The countries within Europe differed in these and other ways, implying that it was virtually impossible for them all to attain full employment and external balance simultaneously, in the absence of other institutional arrangements of the kind found in the United States. The eurozone failed to put into place these institutional arrangements.


An economy facing an economic slump has three primary mechanisms to restore full employment: lower interest rates, to stimulate consumption and investment; lower exchange rates, to stimulate exports; or use fiscal policy—increasing spending or decreasing taxes. The common currency eliminated the first two mechanisms, but then the convergence criteria effectively eliminated the use of fiscal policy. Worse, in many places it forces countries to do just the opposite, cutting back expenditures and raising taxes in a recession, just when they should be increasing expenditures and cutting taxes.

In an economic slowdown such as 2008-2009, tax revenues plummet and expenditures for unemployment and welfare soar, so deficits rise. As we have noted, the convergence criteria require that countries limit their deficits to 3 percent of GDP, and almost all of the eurozone countries exceeded that limit at one time or another, when they went into recession. Between 2009 and 2014, for instance, all but Luxembourg exceeded the 3 percent deficit limit at least once.12 Countries that exceeded the limit were required to increase taxes or lower spending, weakening total demand. These austerity policies weakened the European economies further.


I have just described the standard Keynesian theory on economic downturns. Seemingly, behind the founding of the eurozone were alternative hypotheses about how an economy with high unemployment could get back to prosperity without increasing government spending and without the flexibility afforded by having its own exchange and interest rate: (a) cutting the government deficits would restore confidence, which would increase investment; and (b) markets by themselves would adjust, to restore full employment.

The confidence theory dates back to Herbert Hoover and his secretary of the Treasury, Andrew Mellon, and it has become a staple among financiers. How this happens has never been explained. Out in the real world, the confidence theory has been repeatedly tested and failed. Paul Krugman has coined the term confidence fairy in response.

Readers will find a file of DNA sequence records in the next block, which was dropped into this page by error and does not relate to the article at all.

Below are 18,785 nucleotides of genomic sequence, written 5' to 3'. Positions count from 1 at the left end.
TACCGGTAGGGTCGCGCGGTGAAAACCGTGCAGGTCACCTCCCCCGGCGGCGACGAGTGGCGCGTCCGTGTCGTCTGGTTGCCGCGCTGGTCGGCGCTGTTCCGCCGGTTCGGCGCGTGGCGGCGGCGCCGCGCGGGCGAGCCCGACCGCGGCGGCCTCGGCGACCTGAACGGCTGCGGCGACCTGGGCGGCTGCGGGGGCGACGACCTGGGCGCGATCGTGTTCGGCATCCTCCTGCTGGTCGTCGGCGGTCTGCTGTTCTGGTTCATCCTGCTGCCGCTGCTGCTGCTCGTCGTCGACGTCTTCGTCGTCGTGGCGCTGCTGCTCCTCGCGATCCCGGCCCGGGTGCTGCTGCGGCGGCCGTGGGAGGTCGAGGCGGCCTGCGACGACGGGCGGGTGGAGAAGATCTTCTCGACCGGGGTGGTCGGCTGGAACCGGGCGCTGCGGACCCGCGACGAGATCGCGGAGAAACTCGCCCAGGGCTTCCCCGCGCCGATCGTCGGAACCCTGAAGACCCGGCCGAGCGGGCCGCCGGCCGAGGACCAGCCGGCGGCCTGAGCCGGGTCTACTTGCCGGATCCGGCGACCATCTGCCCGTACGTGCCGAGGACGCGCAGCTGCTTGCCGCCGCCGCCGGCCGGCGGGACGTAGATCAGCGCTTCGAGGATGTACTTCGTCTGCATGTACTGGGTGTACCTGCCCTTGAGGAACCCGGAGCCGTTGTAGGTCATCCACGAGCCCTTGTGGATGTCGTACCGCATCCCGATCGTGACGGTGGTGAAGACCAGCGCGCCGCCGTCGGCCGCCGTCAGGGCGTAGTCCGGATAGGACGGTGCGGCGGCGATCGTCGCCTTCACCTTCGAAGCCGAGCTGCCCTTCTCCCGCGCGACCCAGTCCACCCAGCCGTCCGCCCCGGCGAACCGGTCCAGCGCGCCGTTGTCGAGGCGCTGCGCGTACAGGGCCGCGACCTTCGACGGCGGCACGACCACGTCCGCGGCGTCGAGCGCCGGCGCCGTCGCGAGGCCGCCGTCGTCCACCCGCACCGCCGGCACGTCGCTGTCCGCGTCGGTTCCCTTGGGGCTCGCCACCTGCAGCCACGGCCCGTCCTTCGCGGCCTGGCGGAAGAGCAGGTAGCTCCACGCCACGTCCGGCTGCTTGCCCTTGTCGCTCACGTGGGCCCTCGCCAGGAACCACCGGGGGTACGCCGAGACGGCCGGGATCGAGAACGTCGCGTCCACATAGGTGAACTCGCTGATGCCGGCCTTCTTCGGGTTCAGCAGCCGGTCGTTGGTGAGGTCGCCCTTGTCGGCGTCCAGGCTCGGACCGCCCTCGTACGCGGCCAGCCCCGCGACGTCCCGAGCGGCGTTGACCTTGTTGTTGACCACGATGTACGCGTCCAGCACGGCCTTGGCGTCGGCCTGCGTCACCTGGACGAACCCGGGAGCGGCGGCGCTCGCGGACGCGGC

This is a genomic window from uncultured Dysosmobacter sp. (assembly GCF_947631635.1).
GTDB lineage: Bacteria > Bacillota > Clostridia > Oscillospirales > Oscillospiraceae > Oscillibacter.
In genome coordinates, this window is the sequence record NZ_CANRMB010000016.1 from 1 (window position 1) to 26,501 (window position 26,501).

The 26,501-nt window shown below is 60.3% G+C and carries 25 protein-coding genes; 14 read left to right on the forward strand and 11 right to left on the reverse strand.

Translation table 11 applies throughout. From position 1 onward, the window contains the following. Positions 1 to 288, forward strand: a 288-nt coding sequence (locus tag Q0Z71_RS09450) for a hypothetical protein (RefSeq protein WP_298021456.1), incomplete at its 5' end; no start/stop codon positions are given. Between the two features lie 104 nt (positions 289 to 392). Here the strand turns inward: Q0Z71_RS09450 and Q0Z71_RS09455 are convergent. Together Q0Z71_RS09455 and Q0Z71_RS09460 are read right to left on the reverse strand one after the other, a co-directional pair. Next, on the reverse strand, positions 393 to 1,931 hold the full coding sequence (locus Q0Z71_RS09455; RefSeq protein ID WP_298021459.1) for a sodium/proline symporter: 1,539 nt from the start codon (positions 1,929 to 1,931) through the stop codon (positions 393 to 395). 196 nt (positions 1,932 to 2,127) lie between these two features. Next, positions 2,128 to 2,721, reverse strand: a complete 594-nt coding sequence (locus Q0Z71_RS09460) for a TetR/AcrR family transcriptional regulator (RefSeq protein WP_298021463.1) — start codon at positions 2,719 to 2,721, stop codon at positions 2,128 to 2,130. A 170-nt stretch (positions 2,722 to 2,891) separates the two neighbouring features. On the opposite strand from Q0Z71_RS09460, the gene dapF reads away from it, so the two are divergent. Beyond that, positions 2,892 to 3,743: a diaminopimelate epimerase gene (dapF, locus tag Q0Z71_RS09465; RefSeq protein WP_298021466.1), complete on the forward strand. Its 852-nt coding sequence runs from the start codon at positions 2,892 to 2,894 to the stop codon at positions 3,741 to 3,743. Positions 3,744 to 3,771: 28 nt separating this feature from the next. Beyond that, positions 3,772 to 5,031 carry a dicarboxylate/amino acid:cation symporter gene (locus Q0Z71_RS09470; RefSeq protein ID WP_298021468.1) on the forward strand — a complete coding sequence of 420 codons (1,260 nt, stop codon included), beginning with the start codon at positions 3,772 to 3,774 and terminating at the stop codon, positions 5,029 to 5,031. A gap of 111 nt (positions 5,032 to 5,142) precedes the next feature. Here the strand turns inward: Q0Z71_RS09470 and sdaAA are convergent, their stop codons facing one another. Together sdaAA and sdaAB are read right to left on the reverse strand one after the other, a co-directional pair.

When Hoover tried to reduce the deficit in the years after the 1929 stock market crash, he didn’t restore confidence; he simply converted a stock market crash into the Great Depression. When the IMF forcibly made the countries under its programs—in East Asia, Latin America, and Africa—reduce their deficits, it, too, converted downturns into recessions, and recessions into depressions.

No serious macroeconomic model, not even those employed by the most neoliberal central banks, embraces this theory in the models they use to predict GDP.

A few economists have nonetheless put forward the seemingly contradictory notion of “expansionary contractions.” Closer examination of the alleged instances shows that what happened was that a few countries had extraordinarily good luck. Just as they cut back on government spending, their neighbors started going through a boom, so increased exports to their neighbors more than filled the vacuum left by the reduced government spending. Canada in the early 1990s provides an instance. Today, even the IMF recognizes that austerity hurts the economy—and in doing so, even hurts confidence.13

I have often referred to the obsession with the debt and deficits as deficit fetishism. This does not mean that governments can run as large a deficit or debt as they might like. It just means that simplistic rules, such as those embedded in the convergence criteria, are indeed simplistic and do not provide a basis of good policy. It may be necessary to impose some constraints, but the constraints have to be carefully and thoughtfully designed—for example, taking into account the state of the business cycle and the uses to which the funds are being put. For instance, rather than focusing on the deficit, the designers of the euro should have focused on structural deficit—what the deficit would have been had the country been at full employment.

As it is, the convergence criteria not only prevented a country from responding to a downturn but created a built-in mechanism for deepening it. As GDP went down, say, because the market for the country’s exports diminished, its tax revenues went down. Under the convergence criteria, it would be forced to cut back expenditures or raise tax rates, both of which would lead to a still weaker economy. Economists refer to such provisions as “built-in destabilizers.” Well-designed economic systems have built-in stabilizers, not destabilizers.